(photo credit: CSIC)
Recreation of the funerary garden of what it may have looked like. (photo credit: CSIC)
The small garden was found in a courtyard at the entrance of a Middle Kingdom rock-cut tomb, and measures just 3 meters x 2m (9.8 feet by 6.5). The tomb is dated later than the garden. Attached to the facade of the tomb, which the garden is related to for the time being, a small mud-brick chapel (46cm high x 70cm wide x 55cm deep) with three stelae, or stone tombstones, in its interior was also uncovered.
These memorial markers are dated later than the tomb and the garden, coming from the 13th Dynasty, around the year 1800 BC (conventional dating). One of them belongs to Renef-seneb, and the other to “the soldier (“citizen”) Khememi, the son of the lady of the house, Satidenu.” On each, reference is made to Montu, a local god from ancient Thebes, and to the funerary gods Ptah, Sokar and Osiris.
These finds dating from various times show that this area was sacred for a wide range of worship activities during the Middle Kingdom. According to the researchers, this helps us to understand the high density of tombs in later times as well as the religious symbolism that is found in this area of the necropolis.
Now before the year of famine came, two sons were born to Joseph, whom Asenath, the daughter of Potiphera priest of On, bore to him. Joseph named the firstborn Manasseh, “For,” he said, “God has made me forget all my trouble and all my father’s household.” He named the second Ephraim, “For,” he said, “God has made me fruitful in the land of my affliction.” – Genesis 41:50-52 (ESV)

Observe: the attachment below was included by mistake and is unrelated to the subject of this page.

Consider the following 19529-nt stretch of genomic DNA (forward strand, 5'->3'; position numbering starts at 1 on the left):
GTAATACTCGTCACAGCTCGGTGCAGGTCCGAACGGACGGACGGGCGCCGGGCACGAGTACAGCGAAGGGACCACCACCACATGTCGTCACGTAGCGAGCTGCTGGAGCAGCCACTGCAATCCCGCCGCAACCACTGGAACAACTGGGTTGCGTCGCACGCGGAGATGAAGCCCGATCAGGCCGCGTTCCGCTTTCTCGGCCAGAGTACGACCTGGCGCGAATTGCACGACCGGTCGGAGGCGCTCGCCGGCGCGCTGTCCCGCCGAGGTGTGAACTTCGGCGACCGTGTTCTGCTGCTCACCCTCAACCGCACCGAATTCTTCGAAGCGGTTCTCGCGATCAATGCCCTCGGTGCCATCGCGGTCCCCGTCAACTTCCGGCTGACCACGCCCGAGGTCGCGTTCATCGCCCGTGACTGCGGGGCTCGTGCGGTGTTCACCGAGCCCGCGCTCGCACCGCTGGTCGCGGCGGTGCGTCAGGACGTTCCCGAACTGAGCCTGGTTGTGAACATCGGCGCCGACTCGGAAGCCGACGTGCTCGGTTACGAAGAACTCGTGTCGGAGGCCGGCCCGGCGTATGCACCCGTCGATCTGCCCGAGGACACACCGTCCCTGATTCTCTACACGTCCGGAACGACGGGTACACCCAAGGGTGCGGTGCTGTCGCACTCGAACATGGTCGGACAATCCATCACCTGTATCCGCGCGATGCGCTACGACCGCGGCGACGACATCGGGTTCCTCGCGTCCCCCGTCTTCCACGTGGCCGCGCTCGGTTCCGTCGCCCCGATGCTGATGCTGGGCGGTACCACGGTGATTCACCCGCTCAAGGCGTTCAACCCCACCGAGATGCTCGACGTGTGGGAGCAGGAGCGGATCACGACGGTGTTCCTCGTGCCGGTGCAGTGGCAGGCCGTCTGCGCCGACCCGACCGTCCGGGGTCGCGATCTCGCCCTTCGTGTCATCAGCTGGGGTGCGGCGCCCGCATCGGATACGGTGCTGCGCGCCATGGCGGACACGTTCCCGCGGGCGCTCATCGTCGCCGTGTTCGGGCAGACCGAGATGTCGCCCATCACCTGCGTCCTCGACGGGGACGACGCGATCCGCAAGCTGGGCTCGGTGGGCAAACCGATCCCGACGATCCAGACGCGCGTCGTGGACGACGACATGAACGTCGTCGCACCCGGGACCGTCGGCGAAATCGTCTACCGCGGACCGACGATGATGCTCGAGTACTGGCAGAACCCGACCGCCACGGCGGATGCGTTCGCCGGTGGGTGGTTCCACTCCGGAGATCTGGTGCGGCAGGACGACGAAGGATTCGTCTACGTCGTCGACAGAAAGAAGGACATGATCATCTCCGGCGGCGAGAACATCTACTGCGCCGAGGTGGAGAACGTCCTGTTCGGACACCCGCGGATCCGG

The finds are uncannily reminiscent of one of the inscriptions Dr. Douglas Petrovich has uncovered relating to his proposal that the world’s oldest alphabet was actually an early form of Hebrew. As covered in a previous Thinker Update, this provocative and controversial body of evidence includes an inscription from the early 13th Dynasty using the earliest form of alphabetic script (catalogued as Sinai 376) that Petrovich interprets as saying the following:
“The house of the vineyard of Asenath and its innermost room were engraved, they have come to life.”
The date for Joseph and Asenath according to the evidence highlighted in the film Patterns of Evidence: The Exodus was late 12th Dynasty; the same general period as the recent finds near Luxor. It is unknown if Asenath was still living at the time of the inscription mentioning her vineyard or garden. Could the “house” the inscription mentions be the memorial chapel of her funerary garden, complete with an innermost room that was beautified to honor this famous women? The same three words used for “house”, “innermost room”, and “engraved” are used in 1 Kings chapter 8 where it talks about King Solomon’s construction of the Temple in Jerusalem.
We will continue to explore these and other questions in our search for patterns of evidence that match the events recorded in the Bible.